AO-corrected visual acuity versus theoretical retinal image quality calculated from native higher order aberrations in normal and KC eyes. Retinal image quality is represented as the area under the MTF calculated up to 60 cycles/deg. The coefficient of correlation for a linear fit and an exponential fit for normal and KC eyes, respectively, is also indicated.
Figure 5
 
AO-corrected visual acuity versus theoretical retinal image quality calculated from native higher order aberrations in normal and KC eyes. Retinal image quality is represented as the area under the MTF calculated up to 60 cycles/deg. The coefficient of correlation for a linear fit and an exponential fit for normal and KC eyes, respectively, is also indicated.
Discussion
The visual performance, after correcting aberrations to nearly diffraction-limited optical quality, was measured for the first time in KC eyes. Until recently, the stroke of deformable mirror in AO systems inhibited the correction of large magnitudes of aberrations found in KC eyes. Large actuator stroke and high linearity of the actuator response for the wavefront corrector used in this study facilitated a near-perfect correction of aberrations in normal and KC eyes. The high closed-loop gain of 90–100% also assisted in maintaining the optical quality over the duration of the visual acuity test.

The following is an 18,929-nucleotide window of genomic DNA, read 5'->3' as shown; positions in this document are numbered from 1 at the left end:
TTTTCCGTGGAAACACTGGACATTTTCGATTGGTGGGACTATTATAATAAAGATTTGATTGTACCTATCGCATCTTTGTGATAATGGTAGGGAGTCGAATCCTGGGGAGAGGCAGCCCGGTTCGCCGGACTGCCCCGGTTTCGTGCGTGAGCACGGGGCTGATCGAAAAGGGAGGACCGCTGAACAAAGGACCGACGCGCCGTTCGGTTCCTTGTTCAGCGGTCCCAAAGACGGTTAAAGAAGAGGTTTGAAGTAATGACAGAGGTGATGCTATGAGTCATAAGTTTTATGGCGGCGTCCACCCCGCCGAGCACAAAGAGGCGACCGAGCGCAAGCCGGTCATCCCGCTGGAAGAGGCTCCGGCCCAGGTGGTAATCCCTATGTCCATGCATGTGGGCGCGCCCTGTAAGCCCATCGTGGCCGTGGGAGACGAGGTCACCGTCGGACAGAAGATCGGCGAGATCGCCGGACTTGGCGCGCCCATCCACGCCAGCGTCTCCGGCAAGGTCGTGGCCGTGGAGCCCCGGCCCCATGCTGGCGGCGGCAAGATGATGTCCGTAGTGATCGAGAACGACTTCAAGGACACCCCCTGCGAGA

After aberration correction using AO, visual performance was significantly worse in KC eyes compared to normal eyes. In the absence of monochromatic optical imperfections, the poorer visual performance in KC eyes might be attributed to several factors. These include: